" In this universe the night was falling; the shadows were lengthening towards an east that would not know another dawn. But elsewhere the stars were still young and the light of morning lingered; and along the path he once had followed, Man would one day go again"

Arthur C. Clarke Against the Fall of Night

Tuesday, April 4, 2017

Sam Moskowitz SF Historial New Arrivals


Last month I noted that I had purchased Sam Moskowitz's Seekers of Tomorrow.

I have since read a number of the entries on SF authors and enjoyed them enough that I purchased another of his non-fiction works Explorers of the Infinite which deals with earlier figures of interest in the history of SF. I also purchased two anthologies edited by Moskowitz, The Coming of the Robots and Exploring Other Worlds.

Moskowitx is an significant figure in early SF history. As a fan he participated in some of the early feuds, which he chronicled in his book The Immortal Storm: A History of Science Fiction Fandom (1954)

"As a child, Moskowitz greatly enjoyed reading science fiction pulp magazines. As a teenager, he organized a branch of the Science Fiction League. Meanwhile, Donald A. Wollheim helped organize the Futurians, a rival club with Marxist sympathies. While still in his teens, Moskowitz became chairman of the first World Science Fiction Convention held in New York City in 1939.[2] He barred several Futurians from the convention because they threatened to disrupt it. This event is referred to by historians of fandom as the "Great Exclusion Act"."

Explorers of the Infinite; Shapers of Science Fiction
The World Publishing Company, (1957) 1963, Jacket Design by Ellen Raskin

 He was an author, an editor of both magazines and anthologies, taught one of the first courses on SF and was a significant collector of early SF.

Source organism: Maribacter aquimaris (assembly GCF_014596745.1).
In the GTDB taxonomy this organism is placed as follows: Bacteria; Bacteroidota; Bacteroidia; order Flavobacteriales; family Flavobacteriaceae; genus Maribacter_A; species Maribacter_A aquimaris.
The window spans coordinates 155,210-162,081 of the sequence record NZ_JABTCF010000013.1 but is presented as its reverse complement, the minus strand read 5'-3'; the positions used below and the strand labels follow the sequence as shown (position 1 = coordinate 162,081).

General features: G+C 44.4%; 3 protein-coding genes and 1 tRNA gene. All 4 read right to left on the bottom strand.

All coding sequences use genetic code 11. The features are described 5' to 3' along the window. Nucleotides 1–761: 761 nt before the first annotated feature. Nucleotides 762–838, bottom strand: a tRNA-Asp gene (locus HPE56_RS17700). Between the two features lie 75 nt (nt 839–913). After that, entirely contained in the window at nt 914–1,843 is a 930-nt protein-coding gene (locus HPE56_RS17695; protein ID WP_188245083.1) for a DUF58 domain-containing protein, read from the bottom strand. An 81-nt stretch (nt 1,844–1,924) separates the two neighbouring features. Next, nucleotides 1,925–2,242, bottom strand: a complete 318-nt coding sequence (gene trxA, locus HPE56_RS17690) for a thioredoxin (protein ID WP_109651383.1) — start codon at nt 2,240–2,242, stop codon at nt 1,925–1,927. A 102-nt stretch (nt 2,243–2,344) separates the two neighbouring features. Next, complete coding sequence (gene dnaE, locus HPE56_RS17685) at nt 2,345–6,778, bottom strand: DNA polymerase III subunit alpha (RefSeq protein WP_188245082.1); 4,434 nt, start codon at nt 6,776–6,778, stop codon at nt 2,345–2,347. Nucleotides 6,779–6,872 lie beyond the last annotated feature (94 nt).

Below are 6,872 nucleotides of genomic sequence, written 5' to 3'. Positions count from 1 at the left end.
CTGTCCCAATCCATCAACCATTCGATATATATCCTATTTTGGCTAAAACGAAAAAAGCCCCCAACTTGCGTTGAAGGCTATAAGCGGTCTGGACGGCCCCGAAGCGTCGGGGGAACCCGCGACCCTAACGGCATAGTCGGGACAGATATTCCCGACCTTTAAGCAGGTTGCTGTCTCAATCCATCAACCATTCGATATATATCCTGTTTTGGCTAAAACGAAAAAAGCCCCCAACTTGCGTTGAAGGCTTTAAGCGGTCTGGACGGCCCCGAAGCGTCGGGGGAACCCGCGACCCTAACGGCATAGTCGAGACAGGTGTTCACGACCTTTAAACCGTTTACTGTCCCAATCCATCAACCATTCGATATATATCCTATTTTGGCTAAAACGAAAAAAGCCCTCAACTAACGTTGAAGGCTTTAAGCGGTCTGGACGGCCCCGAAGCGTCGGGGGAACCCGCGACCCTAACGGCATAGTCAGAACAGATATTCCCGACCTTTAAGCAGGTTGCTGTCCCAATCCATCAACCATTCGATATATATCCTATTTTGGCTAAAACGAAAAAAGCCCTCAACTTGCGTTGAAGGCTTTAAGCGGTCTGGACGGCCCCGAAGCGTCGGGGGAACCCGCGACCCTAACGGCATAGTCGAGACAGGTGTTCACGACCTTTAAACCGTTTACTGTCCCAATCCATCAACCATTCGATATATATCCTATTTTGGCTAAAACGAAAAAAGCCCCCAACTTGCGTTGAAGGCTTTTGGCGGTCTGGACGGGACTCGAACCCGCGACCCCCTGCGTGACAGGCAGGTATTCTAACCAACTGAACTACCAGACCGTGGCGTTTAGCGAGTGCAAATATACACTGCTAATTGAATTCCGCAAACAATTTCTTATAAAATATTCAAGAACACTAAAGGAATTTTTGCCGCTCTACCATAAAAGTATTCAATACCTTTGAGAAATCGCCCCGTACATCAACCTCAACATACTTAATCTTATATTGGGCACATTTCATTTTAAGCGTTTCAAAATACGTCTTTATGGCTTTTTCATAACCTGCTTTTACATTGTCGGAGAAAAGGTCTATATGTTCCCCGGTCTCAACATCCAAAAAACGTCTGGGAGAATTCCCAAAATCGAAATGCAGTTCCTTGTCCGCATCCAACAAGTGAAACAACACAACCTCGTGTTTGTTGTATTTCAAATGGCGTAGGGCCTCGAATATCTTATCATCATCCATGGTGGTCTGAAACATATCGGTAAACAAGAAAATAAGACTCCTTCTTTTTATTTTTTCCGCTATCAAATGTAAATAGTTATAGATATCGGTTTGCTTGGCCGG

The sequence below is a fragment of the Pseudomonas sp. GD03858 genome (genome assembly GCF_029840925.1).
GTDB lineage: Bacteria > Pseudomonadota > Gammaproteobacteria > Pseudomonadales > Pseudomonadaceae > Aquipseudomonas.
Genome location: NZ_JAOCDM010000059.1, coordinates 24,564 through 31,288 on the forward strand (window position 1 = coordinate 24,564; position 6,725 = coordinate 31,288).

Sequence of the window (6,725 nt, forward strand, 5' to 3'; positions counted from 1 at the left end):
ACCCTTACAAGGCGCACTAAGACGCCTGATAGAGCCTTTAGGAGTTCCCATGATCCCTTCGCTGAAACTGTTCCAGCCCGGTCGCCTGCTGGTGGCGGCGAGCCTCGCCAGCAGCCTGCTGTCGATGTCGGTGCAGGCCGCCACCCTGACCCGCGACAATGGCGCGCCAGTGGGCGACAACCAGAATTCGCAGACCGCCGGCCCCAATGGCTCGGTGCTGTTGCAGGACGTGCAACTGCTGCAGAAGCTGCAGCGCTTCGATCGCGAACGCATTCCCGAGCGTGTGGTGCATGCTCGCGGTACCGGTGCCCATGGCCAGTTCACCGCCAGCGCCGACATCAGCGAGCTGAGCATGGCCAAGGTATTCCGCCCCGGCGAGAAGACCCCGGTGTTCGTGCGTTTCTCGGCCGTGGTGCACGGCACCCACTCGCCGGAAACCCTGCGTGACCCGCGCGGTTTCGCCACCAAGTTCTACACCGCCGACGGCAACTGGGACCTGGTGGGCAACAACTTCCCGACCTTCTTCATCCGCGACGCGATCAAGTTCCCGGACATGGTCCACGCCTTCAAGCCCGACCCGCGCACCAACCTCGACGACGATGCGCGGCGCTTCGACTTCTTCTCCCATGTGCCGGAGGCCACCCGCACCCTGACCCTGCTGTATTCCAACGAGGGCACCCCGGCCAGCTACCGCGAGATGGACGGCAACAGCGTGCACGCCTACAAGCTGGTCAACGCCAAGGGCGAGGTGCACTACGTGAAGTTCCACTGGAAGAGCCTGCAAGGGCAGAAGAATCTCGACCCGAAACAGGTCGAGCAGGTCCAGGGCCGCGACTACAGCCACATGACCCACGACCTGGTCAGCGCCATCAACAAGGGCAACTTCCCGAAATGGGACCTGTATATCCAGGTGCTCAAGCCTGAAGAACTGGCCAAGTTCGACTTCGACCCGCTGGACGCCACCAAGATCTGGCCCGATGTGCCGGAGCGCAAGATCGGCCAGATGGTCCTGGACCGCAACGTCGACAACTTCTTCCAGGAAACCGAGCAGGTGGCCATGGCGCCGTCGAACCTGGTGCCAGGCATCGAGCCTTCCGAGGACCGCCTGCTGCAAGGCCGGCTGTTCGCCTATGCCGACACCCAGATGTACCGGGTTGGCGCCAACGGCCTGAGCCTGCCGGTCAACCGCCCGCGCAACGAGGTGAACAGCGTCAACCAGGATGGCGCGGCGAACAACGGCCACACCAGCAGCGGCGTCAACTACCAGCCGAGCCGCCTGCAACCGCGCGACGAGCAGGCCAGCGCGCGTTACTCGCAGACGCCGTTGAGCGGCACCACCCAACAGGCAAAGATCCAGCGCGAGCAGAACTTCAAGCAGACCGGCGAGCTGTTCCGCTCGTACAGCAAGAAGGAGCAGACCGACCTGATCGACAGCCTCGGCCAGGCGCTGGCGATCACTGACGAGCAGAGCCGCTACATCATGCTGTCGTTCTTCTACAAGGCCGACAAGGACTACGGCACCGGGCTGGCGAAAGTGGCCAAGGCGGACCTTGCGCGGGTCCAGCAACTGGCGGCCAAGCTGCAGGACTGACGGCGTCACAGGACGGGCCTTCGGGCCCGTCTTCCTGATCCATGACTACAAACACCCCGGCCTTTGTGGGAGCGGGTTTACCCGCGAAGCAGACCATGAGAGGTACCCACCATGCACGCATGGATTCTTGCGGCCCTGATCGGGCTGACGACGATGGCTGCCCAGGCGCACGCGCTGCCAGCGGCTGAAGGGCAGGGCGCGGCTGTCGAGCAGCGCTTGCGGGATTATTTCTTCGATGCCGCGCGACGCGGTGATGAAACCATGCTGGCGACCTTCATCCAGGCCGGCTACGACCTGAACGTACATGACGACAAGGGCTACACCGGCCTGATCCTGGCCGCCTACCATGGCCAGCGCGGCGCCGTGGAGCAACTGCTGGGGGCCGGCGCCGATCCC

"Along with Forrest J Ackerman, he was the most significant twentieth-century American collector of sf books and memorabilia, describing his extraordinary library in "Anatomy of a Collection" (in Science/Fiction Collections: Fantasy, Supernatural & Weird Tales, anth 1984, ed Hal W Hall). Tragically, his library was dispersed after his death."


As I have mentioned I really enjoyed his profiles of writers like A. E. Van Vogt, E.E. (Doc) Smith,  Isaac Asimov, Ray Bradbury, Fritz Lieber, and Arthur C. Clarke among others. While his non-fiction has been criticized for a lack of scholarly rigor, I instead got the impression of a man who knew many of the writers through a long connection to the field, and had a greater knowledge of how their character and personalties influenced their writing than someone who encountered them only through reading their works, and reviews and critical discussions of their works by others. I particularly liked his discussion of A.E. Van Vogt an author I think is now often dismissed or misunderstood. It is said that in the early days of SF a fan could read everything published in the field. I am not sure this is true, pulps and early magazines came and went at a furious rate, but I think they could have read the most significant works. And Moskowitz seems to have tried.

"The entire published science-fiction output of every science-fiction writer discussed in this book (the average career spans more than twenty-five years) was read or rather re-read. ….. Quite literally, it took thirty years of reading  and collecting to make the writing of this book possible." (5) Seekers of Tomorrow, Masters of Modern Science Fiction, Sam Moskowitz, (1961)

"Moskowitz did more original research in this field than any other scholar of his period and few since; no later history of sf has failed to make use of Moskowitz's painstaking work, especially his research into the early History of SF."


I wanted to look at some anthologies edited by Moskowitz to see which stories he selected and what notes he provided. When I saw these covers on the ISFDB database I knew these were the one's I wanted, I loved the covers, I also liked the fact they came with the original Canadian Price stickers. (As an aside, Canadians always pay more for books than purchasers in the United States regardless of the exchange rate, an irritant constantly reinforced by the fact that both prices are listed on the books.) 

The Coming of the Robots, Collier Books, 1963, sadly the artist is not credited. One has to wonder how the robots are going to deal with the large stones, or whether like the early Daleks of Dr. Who, their intentions benevolent or not, may be thwarted by the same mobility issues. 

Exploring Other Worlds, Collier Books, 1963, again ISFDB cannot identify the cover artist.

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